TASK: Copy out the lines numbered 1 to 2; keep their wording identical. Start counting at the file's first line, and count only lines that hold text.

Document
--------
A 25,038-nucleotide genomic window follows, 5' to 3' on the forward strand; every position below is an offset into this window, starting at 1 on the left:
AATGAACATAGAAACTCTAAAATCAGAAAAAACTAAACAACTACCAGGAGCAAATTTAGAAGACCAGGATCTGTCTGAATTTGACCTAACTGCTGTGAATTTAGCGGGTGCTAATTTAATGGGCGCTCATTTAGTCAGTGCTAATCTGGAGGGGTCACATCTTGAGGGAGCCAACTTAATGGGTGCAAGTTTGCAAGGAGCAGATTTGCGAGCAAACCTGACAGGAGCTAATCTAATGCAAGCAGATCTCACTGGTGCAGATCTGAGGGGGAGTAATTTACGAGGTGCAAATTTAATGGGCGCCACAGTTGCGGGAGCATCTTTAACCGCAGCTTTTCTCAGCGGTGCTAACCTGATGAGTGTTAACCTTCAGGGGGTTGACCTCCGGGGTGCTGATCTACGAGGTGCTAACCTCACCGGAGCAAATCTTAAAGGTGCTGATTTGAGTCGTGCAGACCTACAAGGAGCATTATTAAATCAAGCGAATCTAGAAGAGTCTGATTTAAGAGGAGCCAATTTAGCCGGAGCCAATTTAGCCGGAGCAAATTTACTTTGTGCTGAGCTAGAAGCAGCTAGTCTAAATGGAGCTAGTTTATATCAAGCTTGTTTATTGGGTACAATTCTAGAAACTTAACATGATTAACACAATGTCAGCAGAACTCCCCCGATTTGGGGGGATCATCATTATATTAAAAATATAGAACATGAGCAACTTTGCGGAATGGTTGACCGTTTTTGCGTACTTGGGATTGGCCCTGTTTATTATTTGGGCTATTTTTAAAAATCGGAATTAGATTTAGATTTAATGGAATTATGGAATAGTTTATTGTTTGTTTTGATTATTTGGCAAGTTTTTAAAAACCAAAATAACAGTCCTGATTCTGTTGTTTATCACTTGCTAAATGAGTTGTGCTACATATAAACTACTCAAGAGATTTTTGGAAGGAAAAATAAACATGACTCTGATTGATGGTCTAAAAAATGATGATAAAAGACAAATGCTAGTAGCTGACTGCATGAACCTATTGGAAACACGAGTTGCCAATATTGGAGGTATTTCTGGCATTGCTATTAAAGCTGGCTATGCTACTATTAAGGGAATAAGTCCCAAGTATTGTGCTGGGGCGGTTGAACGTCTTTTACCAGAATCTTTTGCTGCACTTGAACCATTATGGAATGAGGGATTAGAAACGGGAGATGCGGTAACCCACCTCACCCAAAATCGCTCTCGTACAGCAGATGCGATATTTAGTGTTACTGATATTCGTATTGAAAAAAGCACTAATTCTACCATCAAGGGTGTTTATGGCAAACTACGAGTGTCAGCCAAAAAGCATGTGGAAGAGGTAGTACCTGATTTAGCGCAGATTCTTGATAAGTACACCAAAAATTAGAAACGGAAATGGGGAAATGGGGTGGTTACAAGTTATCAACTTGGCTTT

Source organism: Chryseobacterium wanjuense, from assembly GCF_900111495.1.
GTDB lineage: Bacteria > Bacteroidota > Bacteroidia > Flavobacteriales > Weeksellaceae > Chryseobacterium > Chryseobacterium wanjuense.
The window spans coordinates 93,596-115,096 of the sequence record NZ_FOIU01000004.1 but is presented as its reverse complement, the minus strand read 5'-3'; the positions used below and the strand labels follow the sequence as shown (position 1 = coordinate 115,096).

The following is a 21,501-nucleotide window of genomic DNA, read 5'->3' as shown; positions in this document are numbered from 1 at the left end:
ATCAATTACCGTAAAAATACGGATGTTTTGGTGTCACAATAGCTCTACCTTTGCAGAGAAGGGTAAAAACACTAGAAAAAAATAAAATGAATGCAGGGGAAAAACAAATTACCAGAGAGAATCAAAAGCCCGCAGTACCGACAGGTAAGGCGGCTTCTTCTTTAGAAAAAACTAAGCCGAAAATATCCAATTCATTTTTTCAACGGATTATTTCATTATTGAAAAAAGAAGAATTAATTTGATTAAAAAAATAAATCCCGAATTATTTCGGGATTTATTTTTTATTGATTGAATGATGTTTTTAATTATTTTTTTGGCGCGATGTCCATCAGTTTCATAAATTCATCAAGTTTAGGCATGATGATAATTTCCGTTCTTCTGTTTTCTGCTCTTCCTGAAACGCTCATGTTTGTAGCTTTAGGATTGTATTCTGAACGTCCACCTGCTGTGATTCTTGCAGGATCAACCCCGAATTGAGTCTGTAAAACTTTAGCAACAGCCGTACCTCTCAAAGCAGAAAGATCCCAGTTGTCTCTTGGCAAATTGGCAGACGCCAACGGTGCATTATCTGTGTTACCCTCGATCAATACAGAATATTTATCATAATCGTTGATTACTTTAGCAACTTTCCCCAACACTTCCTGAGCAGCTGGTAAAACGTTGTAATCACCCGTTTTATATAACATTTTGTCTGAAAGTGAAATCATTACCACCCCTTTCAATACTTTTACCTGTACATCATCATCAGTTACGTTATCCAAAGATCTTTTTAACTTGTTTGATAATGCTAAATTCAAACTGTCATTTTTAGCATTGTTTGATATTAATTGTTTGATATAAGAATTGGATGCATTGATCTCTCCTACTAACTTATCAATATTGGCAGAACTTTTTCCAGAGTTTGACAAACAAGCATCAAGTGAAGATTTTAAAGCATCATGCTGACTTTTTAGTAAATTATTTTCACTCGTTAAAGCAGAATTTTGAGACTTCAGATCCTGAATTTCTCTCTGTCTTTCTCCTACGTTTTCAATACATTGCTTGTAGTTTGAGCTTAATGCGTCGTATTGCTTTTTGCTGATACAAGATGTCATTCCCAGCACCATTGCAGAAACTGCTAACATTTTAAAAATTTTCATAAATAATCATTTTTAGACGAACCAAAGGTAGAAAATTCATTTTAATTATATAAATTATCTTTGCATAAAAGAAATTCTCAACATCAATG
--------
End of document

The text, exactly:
A 25,038-nucleotide genomic window follows, 5' to 3' on the forward strand; every position below is an offset into this window, starting at 1 on the left:
AATGAACATAGAAACTCTAAAATCAGAAAAAACTAAACAACTACCAGGAGCAAATTTAGAAGACCAGGATCTGTCTGAATTTGACCTAACTGCTGTGAATTTAGCGGGTGCTAATTTAATGGGCGCTCATTTAGTCAGTGCTAATCTGGAGGGGTCACATCTTGAGGGAGCCAACTTAATGGGTGCAAGTTTGCAAGGAGCAGATTTGCGAGCAAACCTGACAGGAGCTAATCTAATGCAAGCAGATCTCACTGGTGCAGATCTGAGGGGGAGTAATTTACGAGGTGCAAATTTAATGGGCGCCACAGTTGCGGGAGCATCTTTAACCGCAGCTTTTCTCAGCGGTGCTAACCTGATGAGTGTTAACCTTCAGGGGGTTGACCTCCGGGGTGCTGATCTACGAGGTGCTAACCTCACCGGAGCAAATCTTAAAGGTGCTGATTTGAGTCGTGCAGACCTACAAGGAGCATTATTAAATCAAGCGAATCTAGAAGAGTCTGATTTAAGAGGAGCCAATTTAGCCGGAGCCAATTTAGCCGGAGCAAATTTACTTTGTGCTGAGCTAGAAGCAGCTAGTCTAAATGGAGCTAGTTTATATCAAGCTTGTTTATTGGGTACAATTCTAGAAACTTAACATGATTAACACAATGTCAGCAGAACTCCCCCGATTTGGGGGGATCATCATTATATTAAAAATATAGAACATGAGCAACTTTGCGGAATGGTTGACCGTTTTTGCGTACTTGGGATTGGCCCTGTTTATTATTTGGGCTATTTTTAAAAATCGGAATTAGATTTAGATTTAATGGAATTATGGAATAGTTTATTGTTTGTTTTGATTATTTGGCAAGTTTTTAAAAACCAAAATAACAGTCCTGATTCTGTTGTTTATCACTTGCTAAATGAGTTGTGCTACATATAAACTACTCAAGAGATTTTTGGAAGGAAAAATAAACATGACTCTGATTGATGGTCTAAAAAATGATGATAAAAGACAAATGCTAGTAGCTGACTGCATGAACCTATTGGAAACACGAGTTGCCAATATTGGAGGTATTTCTGGCATTGCTATTAAAGCTGGCTATGCTACTATTAAGGGAATAAGTCCCAAGTATTGTGCTGGGGCGGTTGAACGTCTTTTACCAGAATCTTTTGCTGCACTTGAACCATTATGGAATGAGGGATTAGAAACGGGAGATGCGGTAACCCACCTCACCCAAAATCGCTCTCGTACAGCAGATGCGATATTTAGTGTTACTGATATTCGTATTGAAAAAAGCACTAATTCTACCATCAAGGGTGTTTATGGCAAACTACGAGTGTCAGCCAAAAAGCATGTGGAAGAGGTAGTACCTGATTTAGCGCAGATTCTTGATAAGTACACCAAAAATTAGAAACGGAAATGGGGAAATGGGGTGGTTACAAGTTATCAACTTGGCTTT